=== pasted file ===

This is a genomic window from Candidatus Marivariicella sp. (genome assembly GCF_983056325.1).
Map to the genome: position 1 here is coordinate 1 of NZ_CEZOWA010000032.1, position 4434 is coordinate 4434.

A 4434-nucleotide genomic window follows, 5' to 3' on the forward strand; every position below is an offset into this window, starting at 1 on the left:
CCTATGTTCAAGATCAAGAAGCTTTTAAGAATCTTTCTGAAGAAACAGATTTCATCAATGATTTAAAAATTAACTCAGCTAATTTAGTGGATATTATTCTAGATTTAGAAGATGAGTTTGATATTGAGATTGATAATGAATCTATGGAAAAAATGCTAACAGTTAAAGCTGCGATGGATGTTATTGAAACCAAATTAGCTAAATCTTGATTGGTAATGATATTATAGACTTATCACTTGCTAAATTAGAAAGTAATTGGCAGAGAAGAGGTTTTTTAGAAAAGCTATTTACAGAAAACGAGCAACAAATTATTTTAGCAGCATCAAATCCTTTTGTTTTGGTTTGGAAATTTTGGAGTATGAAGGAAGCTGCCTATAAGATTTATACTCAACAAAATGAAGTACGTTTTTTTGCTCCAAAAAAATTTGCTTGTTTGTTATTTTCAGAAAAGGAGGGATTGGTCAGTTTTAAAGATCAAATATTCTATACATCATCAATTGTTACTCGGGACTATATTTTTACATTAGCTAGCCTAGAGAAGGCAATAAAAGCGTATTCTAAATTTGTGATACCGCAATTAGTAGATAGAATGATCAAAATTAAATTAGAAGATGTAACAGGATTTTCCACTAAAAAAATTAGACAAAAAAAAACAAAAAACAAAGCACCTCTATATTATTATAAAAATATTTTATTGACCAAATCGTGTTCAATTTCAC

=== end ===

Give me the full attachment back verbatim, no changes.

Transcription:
This is a genomic window from Candidatus Marivariicella sp. (genome assembly GCF_983056325.1).
Map to the genome: position 1 here is coordinate 1 of NZ_CEZOWA010000032.1, position 4434 is coordinate 4434.

A 4434-nucleotide genomic window follows, 5' to 3' on the forward strand; every position below is an offset into this window, starting at 1 on the left:
CCTATGTTCAAGATCAAGAAGCTTTTAAGAATCTTTCTGAAGAAACAGATTTCATCAATGATTTAAAAATTAACTCAGCTAATTTAGTGGATATTATTCTAGATTTAGAAGATGAGTTTGATATTGAGATTGATAATGAATCTATGGAAAAAATGCTAACAGTTAAAGCTGCGATGGATGTTATTGAAACCAAATTAGCTAAATCTTGATTGGTAATGATATTATAGACTTATCACTTGCTAAATTAGAAAGTAATTGGCAGAGAAGAGGTTTTTTAGAAAAGCTATTTACAGAAAACGAGCAACAAATTATTTTAGCAGCATCAAATCCTTTTGTTTTGGTTTGGAAATTTTGGAGTATGAAGGAAGCTGCCTATAAGATTTATACTCAACAAAATGAAGTACGTTTTTTTGCTCCAAAAAAATTTGCTTGTTTGTTATTTTCAGAAAAGGAGGGATTGGTCAGTTTTAAAGATCAAATATTCTATACATCATCAATTGTTACTCGGGACTATATTTTTACATTAGCTAGCCTAGAGAAGGCAATAAAAGCGTATTCTAAATTTGTGATACCGCAATTAGTAGATAGAATGATCAAAATTAAATTAGAAGATGTAACAGGATTTTCCACTAAAAAAATTAGACAAAAAAAAACAAAAAACAAAGCACCTCTATATTATTATAAAAATATTTTATTGACCAAATCGTGTTCAATTTCAC